Defensive pass interference rules apply from the time the ball is thrown until the ball is touched. Offensive pass interference rules apply from the time the ball is snapped until the ball is touched.

Articles 2, 3 and 4 (8-1-2, 8-1-3, 8-1-4) list in exhaustive detail all the allowed and prohibited techniques for the offense and defense. It really couldn't be clearer.

What that "Mel Blount Rule" did was establish a five-yard zone from the line of scrimmage, within which defenders can still jam and chuck receivers like Blount did with the Pittsburgh Steelers in the 1970s (8-4-1). The "Ty Law Rule" was really just a re-emphasis on calling those penalties after a long, backsliding trend of "letting them play" downfield.

A decade later, it seems like officials are again letting contact slide outside of the five-yard box, and pass interference calls, in both directions, again seem subjective and arbitrary.

Part of this is due to the rise in popularity of the back-shoulder throw. Just like when a kick returner reverses field and his blockers are suddenly all blocking the wrong way when the quarterback throws to the back shoulder of a receiver, a defensive back in great position suddenly has to cross back through the receiver to make the play.

How can we make these calls easier for the officials? Well, there are a couple of options.

Let's go back to Peter King's MMQB officiating piece. In the second installment, he explains how the officials trade off responsibility for watching each individual receiver before, during and after the snap.

It's way too long and complicated to quote here, but it's clear that today's three-, four- and five-receiver sets (complete with plenty of exotic formations and pre-snap motion) make it extraordinarily hard for the crew to find and stay on the appropriate receiver to make sure all downfield contact is appropriately policed.

The real solution here isn't a rule change, it's adding another official in the defensive secondary. There are some logistical hurdles to overcome in implementing that (like re-opening collective bargaining talks between the NFL and NFLRA just a year after a work stoppage), though.

Instead, make defensive pass interference a 15-yard penalty instead of a spot foul. If modern offenses are pushing the ability of NFL crews to consistently call downfield contact, let's lessen the impact of the foul—and lessen the incentive for offenses to try to draw a flag.

 

Holding

Here's another tricky one. Back in 2012, I wrote about what I called the holding crisis; wildly different rates of holding calls between crews were resulting in vastly different games. In some games, it seemed like every big gain got brought back. In others, teams held almost indiscriminately, as then-Indianapolis Colts pass-rusher Dwight Freeney found out:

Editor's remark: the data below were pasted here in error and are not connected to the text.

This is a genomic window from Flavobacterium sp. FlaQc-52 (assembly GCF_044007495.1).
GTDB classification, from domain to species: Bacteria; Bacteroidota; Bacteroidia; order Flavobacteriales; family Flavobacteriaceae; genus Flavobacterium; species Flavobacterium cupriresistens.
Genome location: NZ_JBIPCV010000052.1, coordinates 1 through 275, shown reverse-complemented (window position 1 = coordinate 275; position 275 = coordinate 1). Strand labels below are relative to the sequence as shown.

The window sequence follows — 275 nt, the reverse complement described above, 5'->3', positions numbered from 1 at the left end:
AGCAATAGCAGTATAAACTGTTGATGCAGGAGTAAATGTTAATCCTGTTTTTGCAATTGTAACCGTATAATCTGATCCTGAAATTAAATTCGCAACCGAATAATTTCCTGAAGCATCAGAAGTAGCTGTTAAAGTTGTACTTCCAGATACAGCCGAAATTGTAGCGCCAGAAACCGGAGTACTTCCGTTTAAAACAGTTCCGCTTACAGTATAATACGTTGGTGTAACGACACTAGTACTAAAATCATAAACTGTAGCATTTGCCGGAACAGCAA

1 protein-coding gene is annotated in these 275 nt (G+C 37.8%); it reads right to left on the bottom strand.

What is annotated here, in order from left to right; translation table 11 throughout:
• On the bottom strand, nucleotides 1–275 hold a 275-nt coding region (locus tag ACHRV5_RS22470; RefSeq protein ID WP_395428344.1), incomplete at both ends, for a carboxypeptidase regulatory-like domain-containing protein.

Ty Schalter/Bleacher Report

Here's the text of the rule:

Article 3: Illegal Block by Offensive Player. It is a foul if an offensive blocker:

Use his hands or arms to materially restrict an opponent or alter the defender’s path or angle of pursuit. It is a foul regardless of whether the blocker’s hands are inside or outside the frame of the defender’s body. Material restrictions include but are not limited to:
I. grabbing or tackling an opponent;
II. hooking, jerking, twisting, or turning him; or
III. pulling him to the ground.

Penalty: For holding by the offense: Loss of 10 yards.

In reality, holding seems to be a "feel" call, where officials call blatant holds, a post-warning repeat offender or (as discussed in King's piece) a guy the officials have seen getting away with holds in their pregame film study. As Steratore's crew discussed, sly inside-arm hooking is the most commonly missed technique, especially on outside edge-rushers.

Following the precedent of our pass-interference solution, with relatively clear standards on disallowed techniques and no way to add another pair of eyes to watch, we should reduce the penalty to five yards. The tradeoff might be more holding on first down, when the penalty only makes 1st-and-10 1st-and-15, but this change would also prevent a ticky-tack call from turning a makeable 3rd-and-5 into an imposing 3rd-and-15.

 

Fewer Shades of Gray

These changes might not make every judgment call in the book an open-and-shut, black-and-white decision. With just a few bright lines drawn on some of the haziest rules in the book—and the penalties reduced on two that can't get much clearer—it should make officials' jobs much easier.

With more clearly defined rules that are easier to enforce on the fly, there should be less need for replay review. And those reviews should be shorter and more decisive.

Best of all, fans, players and coaches will all know exactly where the lines are and less frequently blame incompetence or corruption when an official's hanky hits the turf—or a game-winning touchdown gets wiped off the board.